• Creative Project (45%)
    • This section was an experiment for me, and was not part of the course as it was presented. Typically I’d end the bulk of the skill development section after completing difficult practice exercises and be left with the synthesis section to demonstrate my knowledge (in a way that I have been dissatisfied with so far). However, I realized that we all have personal reasons for learning something, so I took everything I learned in this course and spent almost as much time personalizing the skills I had developed to create something I was interested in. I ended up learning as much in this phase as I did in the previous phase, building on top of what I’d already covered in the course. My creative project for this course is: findskateparks.com
    • Creating a personal project really helped me connect with the usefulness of the skills I developed in the course, and forced me to practice them in a realistic way, as opposed to the rote way they are typically practiced though textbook problems or assigned exercises. Of the courses I’ve completed so far, I can most easily apply the skills I’ve learned from this one. I believe that is a direct result of investing my time building something I care about using the course knowledge. I will be adding creative projects as a potentially crucial part of the learning method.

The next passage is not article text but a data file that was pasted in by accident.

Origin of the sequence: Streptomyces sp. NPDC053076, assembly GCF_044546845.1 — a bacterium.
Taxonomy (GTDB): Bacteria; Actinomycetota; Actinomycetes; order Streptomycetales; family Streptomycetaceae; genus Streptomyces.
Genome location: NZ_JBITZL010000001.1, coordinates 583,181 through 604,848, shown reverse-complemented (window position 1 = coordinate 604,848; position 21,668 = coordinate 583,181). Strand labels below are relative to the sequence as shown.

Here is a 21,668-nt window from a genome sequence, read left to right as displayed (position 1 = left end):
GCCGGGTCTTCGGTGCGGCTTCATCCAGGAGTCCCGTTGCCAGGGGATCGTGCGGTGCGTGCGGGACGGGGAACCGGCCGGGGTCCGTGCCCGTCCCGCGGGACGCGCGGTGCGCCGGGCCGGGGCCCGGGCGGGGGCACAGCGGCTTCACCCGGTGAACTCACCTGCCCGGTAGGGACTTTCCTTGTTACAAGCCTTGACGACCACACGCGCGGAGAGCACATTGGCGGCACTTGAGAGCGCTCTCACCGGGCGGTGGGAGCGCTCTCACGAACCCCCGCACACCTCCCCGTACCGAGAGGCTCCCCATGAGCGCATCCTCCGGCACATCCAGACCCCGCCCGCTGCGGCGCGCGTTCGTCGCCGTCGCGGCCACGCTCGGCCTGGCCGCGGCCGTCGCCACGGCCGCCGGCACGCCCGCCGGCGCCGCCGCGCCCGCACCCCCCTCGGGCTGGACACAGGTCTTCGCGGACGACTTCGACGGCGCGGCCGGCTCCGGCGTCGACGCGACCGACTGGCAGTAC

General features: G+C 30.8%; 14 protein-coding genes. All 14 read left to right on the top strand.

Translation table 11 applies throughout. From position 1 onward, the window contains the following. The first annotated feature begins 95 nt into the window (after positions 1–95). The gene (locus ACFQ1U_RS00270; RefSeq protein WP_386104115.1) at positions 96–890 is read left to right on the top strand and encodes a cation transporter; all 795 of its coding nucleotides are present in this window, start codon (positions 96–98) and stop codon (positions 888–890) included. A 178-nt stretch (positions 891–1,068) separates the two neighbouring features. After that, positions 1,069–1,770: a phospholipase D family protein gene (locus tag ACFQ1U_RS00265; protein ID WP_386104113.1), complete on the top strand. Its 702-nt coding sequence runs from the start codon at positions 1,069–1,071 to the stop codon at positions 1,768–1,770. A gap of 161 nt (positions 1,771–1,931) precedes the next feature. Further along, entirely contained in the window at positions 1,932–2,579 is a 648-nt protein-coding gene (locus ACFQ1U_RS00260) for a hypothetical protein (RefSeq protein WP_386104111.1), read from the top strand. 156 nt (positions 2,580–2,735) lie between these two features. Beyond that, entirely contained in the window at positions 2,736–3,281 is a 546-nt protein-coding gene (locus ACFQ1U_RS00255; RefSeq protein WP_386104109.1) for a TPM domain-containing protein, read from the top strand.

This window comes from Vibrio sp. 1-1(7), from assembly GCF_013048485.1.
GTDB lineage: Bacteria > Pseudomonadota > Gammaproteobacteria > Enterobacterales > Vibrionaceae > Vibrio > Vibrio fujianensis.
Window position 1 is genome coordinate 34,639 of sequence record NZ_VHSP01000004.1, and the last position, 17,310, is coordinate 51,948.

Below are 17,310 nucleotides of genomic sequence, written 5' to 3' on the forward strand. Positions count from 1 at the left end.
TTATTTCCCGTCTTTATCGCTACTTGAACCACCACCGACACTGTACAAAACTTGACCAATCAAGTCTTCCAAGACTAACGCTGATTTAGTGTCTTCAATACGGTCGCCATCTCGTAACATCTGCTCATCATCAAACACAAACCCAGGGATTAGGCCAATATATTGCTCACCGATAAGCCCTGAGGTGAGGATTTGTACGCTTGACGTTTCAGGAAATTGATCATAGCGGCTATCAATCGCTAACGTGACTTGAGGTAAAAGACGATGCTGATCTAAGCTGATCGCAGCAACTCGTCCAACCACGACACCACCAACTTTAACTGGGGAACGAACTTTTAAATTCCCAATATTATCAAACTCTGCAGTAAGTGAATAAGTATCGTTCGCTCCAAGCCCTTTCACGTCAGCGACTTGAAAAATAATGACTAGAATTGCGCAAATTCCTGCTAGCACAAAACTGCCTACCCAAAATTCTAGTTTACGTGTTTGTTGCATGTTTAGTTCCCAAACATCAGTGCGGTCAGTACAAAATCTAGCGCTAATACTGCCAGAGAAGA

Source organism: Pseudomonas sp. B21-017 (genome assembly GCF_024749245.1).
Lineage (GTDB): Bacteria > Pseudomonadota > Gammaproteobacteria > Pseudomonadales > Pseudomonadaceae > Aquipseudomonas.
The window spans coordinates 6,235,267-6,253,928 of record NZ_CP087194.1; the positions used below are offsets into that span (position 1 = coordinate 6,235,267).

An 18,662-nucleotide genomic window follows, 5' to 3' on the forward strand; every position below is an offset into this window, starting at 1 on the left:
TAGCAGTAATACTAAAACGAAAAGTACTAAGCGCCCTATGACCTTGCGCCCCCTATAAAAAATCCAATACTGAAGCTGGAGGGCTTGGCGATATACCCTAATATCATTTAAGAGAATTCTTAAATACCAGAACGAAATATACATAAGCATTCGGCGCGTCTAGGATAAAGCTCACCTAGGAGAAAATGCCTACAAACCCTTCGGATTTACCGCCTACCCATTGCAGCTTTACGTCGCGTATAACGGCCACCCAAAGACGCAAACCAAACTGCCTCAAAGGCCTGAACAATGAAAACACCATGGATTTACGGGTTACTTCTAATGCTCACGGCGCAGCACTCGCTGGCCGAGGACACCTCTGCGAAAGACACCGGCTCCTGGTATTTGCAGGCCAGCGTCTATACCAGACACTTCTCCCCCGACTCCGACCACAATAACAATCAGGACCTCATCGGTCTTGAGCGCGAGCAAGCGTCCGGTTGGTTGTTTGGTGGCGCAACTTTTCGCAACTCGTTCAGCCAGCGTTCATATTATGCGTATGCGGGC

• Synthesis (5%)
    • I procrastinated for months then painfully wrote this article outlining what I did and what I learned in the course.

What I learned about learning:

  • Web development is an awesome connector skill that can be combined with any other skill to further one’s pursuit of both. Examples: my creative project (skateboarding), this blog (learning and writing), your favorite website, your favorite web application.
  • Directed problem solving, where the students are physically solving problems along with the instructor, is an excellent way to turn the passive and mostly useless lecture phases of a course into a more active, engaging, useful phase. Especially so when the problems are selected in a way such that they are challenging, but not intimidating, for students, and demonstrate the core concepts of the course in a way in which they’ll be realistically used.
  • Creative projects turn new skills into long term skills by forcing you apply them in a realistic way.
  • A creative project is the best way that I’ve found (so far) to showcase your knowledge. It is much more impactful to say, I made this, and show your work, than to say, I can probably do this because I learned how to do code in JavaScript, style webpages in CSS, …
  • We want to learn new skills so we can do something with them. Every directed learning resource you encounter will fall short of the specific reason you wanted to learn your new skill. Reconnect with your “why” and use the skills acquired in the course in a more direct way to reach your personal goals before moving on.